An isolated figure stands in a field, framed by nature, as he stares towards the beginnings of a city in the distance. Smoke rises from a factory, and fades into a hazy, dark, sky. The rural past behind him, he stares towards an industrial future.
Since 2012, the China Pacific Construction group has begun leveling seven hundred mountains in order to expand the city of Lanzhou, in the Gansu province, to allow for a growing urbanization of the region. This is part of China’s goal to boost the country’s GDP by increasing urban population. Rural areas are rapidly being developed into massive cityscapes, and what was once a rural economic culture is now transforming into an industrial landscape.
In the past three years, Julien Chatelin has made several trips across western China photographing this transformation. With a combination of research and exploration, he spent most of his time driving through the country and seeking out these sites of change. “I was looking for these areas in development, and I would be driving and the country was a non-stop construction project,” Chatelin tells TIME. “It’s almost like you’re in this nowhere place, this place where everything is in suspension, and you’re lost in this constant transition.”
China West is a continuation of a larger body of work Chatelin has worked on for the past five years, producing series in Egypt and Detroit before working in China. Focusing each installment on a specific location, he is interested in the dynamics of economy, environment, and urbanization.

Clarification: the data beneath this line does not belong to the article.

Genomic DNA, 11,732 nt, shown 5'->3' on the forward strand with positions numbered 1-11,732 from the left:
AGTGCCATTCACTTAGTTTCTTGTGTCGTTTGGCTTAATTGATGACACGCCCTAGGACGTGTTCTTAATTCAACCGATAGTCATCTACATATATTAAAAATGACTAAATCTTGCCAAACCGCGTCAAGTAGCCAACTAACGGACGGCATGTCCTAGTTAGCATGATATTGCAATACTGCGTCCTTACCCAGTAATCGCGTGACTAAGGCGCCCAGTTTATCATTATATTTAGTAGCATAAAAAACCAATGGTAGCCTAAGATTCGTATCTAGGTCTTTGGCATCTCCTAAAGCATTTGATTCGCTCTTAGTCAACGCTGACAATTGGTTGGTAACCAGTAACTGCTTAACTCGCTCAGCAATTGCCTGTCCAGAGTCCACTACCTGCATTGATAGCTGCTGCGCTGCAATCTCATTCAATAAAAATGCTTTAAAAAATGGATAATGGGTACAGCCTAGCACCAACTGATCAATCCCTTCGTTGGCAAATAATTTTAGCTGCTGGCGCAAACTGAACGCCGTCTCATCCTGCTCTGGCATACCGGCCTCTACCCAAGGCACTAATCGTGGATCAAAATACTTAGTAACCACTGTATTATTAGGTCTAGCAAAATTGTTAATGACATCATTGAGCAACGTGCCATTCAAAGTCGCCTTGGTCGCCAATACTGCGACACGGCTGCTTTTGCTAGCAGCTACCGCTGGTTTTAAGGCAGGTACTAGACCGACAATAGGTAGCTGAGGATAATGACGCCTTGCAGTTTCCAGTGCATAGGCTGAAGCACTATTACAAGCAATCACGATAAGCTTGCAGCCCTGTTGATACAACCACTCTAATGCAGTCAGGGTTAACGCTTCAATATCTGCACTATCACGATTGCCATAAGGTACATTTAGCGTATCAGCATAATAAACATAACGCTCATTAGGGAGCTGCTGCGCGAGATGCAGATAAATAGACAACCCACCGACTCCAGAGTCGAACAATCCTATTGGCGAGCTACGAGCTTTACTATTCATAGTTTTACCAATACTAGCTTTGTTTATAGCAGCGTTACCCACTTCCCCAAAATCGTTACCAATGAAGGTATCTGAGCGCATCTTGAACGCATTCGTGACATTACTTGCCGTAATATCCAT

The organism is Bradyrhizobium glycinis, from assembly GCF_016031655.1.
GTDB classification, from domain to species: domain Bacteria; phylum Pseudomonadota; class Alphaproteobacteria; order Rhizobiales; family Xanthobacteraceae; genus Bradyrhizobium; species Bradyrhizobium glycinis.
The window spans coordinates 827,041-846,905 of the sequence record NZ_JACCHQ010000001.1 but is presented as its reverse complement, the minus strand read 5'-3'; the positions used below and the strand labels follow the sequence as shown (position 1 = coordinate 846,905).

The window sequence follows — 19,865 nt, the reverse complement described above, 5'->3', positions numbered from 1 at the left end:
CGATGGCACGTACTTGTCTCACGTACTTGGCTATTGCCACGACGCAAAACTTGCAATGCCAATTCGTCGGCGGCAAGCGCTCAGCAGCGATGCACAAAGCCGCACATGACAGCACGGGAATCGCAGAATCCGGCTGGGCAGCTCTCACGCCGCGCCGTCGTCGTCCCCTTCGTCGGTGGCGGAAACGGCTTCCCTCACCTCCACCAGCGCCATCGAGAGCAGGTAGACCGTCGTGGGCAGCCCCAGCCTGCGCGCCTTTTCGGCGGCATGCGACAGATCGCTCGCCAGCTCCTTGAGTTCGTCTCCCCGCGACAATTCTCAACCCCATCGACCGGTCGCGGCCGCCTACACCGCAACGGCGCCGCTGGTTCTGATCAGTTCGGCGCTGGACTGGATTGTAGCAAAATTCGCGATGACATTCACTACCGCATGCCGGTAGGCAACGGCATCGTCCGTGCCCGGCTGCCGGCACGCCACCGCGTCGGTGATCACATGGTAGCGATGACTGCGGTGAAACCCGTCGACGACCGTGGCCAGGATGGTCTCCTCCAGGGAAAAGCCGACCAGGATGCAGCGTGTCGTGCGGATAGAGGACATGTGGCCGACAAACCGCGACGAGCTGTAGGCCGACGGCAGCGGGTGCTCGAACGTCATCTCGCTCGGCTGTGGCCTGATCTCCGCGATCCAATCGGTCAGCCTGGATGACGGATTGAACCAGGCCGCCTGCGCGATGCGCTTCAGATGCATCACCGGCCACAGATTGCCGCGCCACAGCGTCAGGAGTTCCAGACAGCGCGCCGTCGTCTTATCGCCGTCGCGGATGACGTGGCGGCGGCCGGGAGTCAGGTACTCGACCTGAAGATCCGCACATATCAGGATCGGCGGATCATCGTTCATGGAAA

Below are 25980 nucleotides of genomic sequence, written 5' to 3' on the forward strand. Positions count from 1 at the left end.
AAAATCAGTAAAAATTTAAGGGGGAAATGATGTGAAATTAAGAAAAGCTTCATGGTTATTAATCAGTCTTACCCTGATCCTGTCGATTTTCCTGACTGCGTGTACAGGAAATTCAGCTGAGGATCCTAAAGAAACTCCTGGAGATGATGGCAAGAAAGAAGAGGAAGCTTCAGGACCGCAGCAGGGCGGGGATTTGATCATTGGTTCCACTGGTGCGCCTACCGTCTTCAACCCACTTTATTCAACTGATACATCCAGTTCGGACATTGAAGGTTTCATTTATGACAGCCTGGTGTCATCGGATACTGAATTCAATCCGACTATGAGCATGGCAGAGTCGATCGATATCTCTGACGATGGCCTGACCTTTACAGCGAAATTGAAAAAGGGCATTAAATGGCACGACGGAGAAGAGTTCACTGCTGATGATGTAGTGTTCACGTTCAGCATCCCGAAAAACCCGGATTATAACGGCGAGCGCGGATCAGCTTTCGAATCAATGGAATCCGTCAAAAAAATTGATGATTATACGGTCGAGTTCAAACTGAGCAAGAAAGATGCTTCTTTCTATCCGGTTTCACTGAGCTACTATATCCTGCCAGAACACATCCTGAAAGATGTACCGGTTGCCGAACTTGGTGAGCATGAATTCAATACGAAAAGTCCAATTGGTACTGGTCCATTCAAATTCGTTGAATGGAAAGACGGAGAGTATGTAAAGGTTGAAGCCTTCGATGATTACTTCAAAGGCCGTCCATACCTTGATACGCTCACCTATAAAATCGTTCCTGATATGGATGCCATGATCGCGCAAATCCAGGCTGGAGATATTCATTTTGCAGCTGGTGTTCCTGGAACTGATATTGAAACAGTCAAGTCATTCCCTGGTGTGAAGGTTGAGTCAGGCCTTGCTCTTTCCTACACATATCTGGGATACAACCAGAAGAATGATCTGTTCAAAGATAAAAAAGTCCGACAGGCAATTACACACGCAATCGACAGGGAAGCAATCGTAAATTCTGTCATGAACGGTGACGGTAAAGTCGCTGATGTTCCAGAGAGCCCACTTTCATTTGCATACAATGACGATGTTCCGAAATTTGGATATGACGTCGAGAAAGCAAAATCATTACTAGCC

Chatelin’s photographs offer a lonely, at times ghostly, view into this shifting environment. Big industrial landscapes envelop the frame, and show no real people there to fill them. The rare human presence is shadowed in a sense of exhaustion. In each image, hazy skies and soft light creates the sensation of the dust that never settles, reflecting on the constant state of construction. Chatelin explains. “I tried to convey this sentiment that nothing is permanent and everything is changing.”
Navigating the line between urbanization and nature, Chatelin’s photographs delve into the grey, ambiguous, in-between. “I wanted to step back and make frames that were open enough for people to navigate them on their own,” he says. “I didn’t want to direct the viewer’s eye.” As the border between city and nature continues to blur, Chatelin’s photographs depict the impact of this never ending cycle of industrialization.
Alice Gabriner, who edited this photo essay, is TIME’s International Photo Editor.
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